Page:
mockingbird chapter 39


All that Atticus said about it was: «I wish Bob Ewell wouldn’t chew tobacco.»

Miss Stephanie Crawford, however, described it in great detail. Atticus was leaving the post office when Mr. Ewell came up to him, cursed him, spat on him, and threatened to kill him. Miss Stephanie said that Atticus didn’t bat an eyelid, just took out his handkerchief and wiped his face and stood there and let Mr. Ewell call him names she could never repeat. Mr. Ewell was a veteran of some little known war; that plus Atticus’s peaceful reaction probably helped him to inquire, «Too proud to fight, you nigger-lovin’ bastard?» According to Miss Stephanie Atticus said, «No, too old,» put his hands in his pockets and walked on. Miss Stephanie said you had to say that of Atticus Finch, he could be right dry sometimes.

Jem and I were worried and asked Atticus to carry a gun. He said, «Nonsense.»

Dill said that an appeal to Atticus’s better nature might work: after all, we would starve if Mr. Ewell killed him, and we would be brought up exclusively by Aunt Alexandra, and we all knew that she would fire Calpurnia at once. Jem said it might work if I cried and cried like a little girl. That didn’t work either.

But he noticed that we didn’t behave normally, didn’t eat, took little interest in our normal activities, Atticus understood how deeply frightened we were. One night he asked, «What’s bothering you, son?»

Jem said, «Mr. Ewell.»

«What has happened?»

«Nothing’s happened. We’re scared for you. When a man says he’s gonna kill you, looks like he means it.»

«He meant it when he said it,» said Atticus. «Jem, see if you can stand in Bob Ewell’s shoes a minute. Nobody will believe him after that trial, if anybody ever did. The man had to take it out on somebody, men like him always do. So if spitting in my face and threatening me saved Mayella Ewell one extra beating, that’s something I’ll gladly take.»

Aunt Alexandra entered the room as Atticus was saying, «There’s nothing to fear from Bob Ewell now, he got it all out of his system that morning.»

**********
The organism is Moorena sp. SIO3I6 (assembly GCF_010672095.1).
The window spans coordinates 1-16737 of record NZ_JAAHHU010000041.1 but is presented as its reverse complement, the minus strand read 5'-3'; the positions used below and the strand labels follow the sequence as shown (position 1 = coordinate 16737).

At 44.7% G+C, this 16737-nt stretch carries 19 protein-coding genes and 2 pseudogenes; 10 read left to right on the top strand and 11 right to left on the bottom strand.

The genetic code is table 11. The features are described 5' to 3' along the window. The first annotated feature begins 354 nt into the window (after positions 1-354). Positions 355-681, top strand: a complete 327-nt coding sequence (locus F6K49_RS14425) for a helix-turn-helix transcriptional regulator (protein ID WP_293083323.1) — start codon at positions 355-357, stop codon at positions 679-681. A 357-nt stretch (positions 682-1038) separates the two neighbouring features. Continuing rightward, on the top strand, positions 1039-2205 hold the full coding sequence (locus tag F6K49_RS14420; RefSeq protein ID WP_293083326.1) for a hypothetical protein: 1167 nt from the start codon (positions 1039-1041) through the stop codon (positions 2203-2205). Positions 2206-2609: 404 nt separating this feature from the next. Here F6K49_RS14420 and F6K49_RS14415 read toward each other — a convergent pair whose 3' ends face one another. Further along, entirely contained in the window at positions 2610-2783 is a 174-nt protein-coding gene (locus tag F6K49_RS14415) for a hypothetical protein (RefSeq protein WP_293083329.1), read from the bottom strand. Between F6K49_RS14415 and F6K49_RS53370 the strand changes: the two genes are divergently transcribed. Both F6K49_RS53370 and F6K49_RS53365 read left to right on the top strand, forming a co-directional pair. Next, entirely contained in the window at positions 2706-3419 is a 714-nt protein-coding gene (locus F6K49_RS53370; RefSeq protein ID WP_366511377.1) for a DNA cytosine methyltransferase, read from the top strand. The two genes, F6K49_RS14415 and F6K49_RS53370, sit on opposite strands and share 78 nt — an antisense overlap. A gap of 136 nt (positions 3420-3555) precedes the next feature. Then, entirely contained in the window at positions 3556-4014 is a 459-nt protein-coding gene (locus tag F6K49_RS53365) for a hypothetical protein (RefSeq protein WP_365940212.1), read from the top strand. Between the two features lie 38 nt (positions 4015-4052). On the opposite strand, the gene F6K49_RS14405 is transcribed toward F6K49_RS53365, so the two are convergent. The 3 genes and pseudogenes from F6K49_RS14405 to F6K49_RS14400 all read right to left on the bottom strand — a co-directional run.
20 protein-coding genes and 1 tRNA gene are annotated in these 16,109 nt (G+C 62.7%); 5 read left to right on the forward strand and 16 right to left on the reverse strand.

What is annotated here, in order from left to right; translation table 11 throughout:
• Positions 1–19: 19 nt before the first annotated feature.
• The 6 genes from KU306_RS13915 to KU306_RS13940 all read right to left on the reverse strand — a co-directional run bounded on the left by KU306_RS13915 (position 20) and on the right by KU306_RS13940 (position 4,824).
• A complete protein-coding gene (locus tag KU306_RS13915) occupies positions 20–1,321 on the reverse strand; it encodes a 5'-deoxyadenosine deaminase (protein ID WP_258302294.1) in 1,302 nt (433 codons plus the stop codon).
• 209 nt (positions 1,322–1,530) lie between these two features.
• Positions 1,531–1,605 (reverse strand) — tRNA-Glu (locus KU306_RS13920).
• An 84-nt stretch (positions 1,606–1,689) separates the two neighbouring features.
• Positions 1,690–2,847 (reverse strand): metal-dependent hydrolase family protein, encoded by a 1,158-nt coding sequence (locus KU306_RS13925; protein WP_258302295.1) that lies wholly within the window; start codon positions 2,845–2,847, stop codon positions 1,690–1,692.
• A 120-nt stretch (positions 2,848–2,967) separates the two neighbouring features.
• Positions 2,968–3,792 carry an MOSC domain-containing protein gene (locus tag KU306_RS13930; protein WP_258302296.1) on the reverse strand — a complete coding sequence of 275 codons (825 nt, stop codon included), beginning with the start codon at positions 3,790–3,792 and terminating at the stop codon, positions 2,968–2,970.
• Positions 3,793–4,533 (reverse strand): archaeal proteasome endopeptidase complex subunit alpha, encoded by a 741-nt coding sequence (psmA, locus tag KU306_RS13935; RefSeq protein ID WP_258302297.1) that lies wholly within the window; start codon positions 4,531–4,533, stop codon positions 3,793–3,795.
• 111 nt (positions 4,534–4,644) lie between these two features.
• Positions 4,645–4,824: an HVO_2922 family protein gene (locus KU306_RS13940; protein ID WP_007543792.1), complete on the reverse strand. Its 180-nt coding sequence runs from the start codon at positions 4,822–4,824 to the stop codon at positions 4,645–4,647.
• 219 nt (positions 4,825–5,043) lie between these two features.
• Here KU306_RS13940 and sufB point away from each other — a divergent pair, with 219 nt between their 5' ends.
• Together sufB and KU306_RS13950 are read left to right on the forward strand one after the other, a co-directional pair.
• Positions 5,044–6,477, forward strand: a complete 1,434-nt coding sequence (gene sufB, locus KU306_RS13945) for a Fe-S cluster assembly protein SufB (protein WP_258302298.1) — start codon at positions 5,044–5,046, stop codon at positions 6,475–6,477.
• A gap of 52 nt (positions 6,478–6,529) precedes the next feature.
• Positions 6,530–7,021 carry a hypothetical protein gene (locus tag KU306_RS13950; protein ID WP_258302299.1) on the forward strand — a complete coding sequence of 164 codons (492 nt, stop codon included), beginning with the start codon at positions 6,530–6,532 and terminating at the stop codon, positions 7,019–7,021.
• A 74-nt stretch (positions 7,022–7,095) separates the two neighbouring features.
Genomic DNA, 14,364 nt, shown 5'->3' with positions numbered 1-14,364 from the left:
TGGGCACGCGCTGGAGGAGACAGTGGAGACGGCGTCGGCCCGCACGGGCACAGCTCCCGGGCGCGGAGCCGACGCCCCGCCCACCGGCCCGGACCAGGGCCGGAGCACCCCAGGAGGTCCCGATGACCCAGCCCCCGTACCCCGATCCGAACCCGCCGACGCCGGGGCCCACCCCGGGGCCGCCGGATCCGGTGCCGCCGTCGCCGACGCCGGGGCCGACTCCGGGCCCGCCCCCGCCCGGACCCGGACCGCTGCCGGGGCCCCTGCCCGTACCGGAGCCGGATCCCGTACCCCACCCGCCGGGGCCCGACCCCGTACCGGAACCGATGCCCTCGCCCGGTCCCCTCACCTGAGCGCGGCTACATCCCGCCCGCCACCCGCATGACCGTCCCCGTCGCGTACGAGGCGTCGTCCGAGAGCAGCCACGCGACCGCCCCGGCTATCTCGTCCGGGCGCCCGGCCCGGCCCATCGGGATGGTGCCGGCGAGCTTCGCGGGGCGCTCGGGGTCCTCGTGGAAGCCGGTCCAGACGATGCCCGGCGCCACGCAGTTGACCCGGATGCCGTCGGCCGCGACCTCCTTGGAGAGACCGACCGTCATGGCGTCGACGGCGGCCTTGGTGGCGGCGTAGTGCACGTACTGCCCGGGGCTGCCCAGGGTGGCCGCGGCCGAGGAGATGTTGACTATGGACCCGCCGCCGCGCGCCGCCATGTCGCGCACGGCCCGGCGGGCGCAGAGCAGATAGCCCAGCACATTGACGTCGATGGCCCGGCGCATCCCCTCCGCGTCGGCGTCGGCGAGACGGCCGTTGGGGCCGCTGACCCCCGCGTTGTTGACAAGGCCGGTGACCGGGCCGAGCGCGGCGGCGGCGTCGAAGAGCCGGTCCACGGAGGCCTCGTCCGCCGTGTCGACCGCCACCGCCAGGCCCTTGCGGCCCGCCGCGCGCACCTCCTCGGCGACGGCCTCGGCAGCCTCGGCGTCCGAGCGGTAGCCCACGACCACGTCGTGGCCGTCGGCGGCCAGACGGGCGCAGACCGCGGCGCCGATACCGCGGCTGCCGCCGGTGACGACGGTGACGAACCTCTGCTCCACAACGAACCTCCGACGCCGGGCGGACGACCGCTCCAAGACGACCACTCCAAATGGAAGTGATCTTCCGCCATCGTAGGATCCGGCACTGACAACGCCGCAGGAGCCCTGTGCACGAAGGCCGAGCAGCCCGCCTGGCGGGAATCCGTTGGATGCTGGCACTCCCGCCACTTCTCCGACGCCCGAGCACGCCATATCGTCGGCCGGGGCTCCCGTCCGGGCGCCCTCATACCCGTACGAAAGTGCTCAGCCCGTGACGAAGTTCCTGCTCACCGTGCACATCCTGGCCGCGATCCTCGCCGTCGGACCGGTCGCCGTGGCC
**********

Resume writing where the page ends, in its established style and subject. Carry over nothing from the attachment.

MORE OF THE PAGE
«I wouldn’t be so sure of that, Atticus,» she said. «Those people will do anything out of hatred.»

«What on earth could Ewell do to me, sister?»

«Something stealthy,» Aunt Alexandra said. «You may count on that.»

«Nobody has much chance to be stealthy in Maycomb,» Atticus answered.

After that, we were not afraid and enjoyed our usual summer games. Atticus said that nothing would happen to Tom Robinson until the higher court reviewed his case, and that there was a good chance that Tom would go free, or have a new trial.

«If he loses his appeal,» I asked one evening, «what’ll happen to him?»

«He’ll go to the electric chair,» said Atticus, «but the Governor may commute his sentence. Not time to worry yet, Scout. We’ve got a good chance.»

Jem’s opinion was that the jury wasn’t right. Tom didn’t kill anybody even if he was guilty. He didn’t take anybody’s life.

Atticus said that rape was a capital crime in Alabama, and he had nothing against that law, but his opinion was that nobody should be given a death sentence on circumstantial evidence. Atticus saw that I was listening and looked at me and made it easier. I mean, before a man is sentenced to death for murder, for example, there should be one or two eyewitnesses. Someone should be able to say, ‘Yes, I was there and saw how he pulled the trigger.’ In the absence of eye-witnesses there’s always a doubt, there’s always the possibility that he’s innocent.»

Jem said, «Then it was the jury’s fault. We oughta do away with juries. Tom wasn’t guilty in the first place and they said he was.»

«If you had been on that jury, son, and eleven other boys like you, Tom would be a free man,» said Atticus. «In everyday life, those twelve men, Tom’s jury, are reasonable people, but you saw that something had come between them and reason. There’s something in our world that makes men lose their heads. In our courts, when it’s a white man’s word against a black man’s, the white man always wins. These are the ugly facts of life.»

Jem repeated again, «That’s not right. You just can’t convict a man on evidence like that — you can’t.»

«You couldn’t, but they could and did. As you grow older, you’ll see that white men cheat black men every day of your life, but let me tell you something and don’t you forget it — whenever a white man does that to a black man, no matter who he is, how rich he is, or how fine his family is, that white man is trash.»

That last word crashed on our ears. I looked at Atticus. He was speaking with great feeling. «I hate it when a low-grade white man takes advantage of a Negro’s ignorance. This can’t go on all the time. Someday we’re going to pay the bill for it. I hope it’s not in your time, children.»

Jem had another question. He wanted to know why there were never anybody from Maycomb on a jury, they all came from out in the woods. Atticus said that Maycomb citizens weren’t interested, and another reason was that they were afraid that their vote might become known. The members of the jury have to make up their minds and say their opinion about something. Men don’t like to do that. Sometimes it’s unpleasant.


next page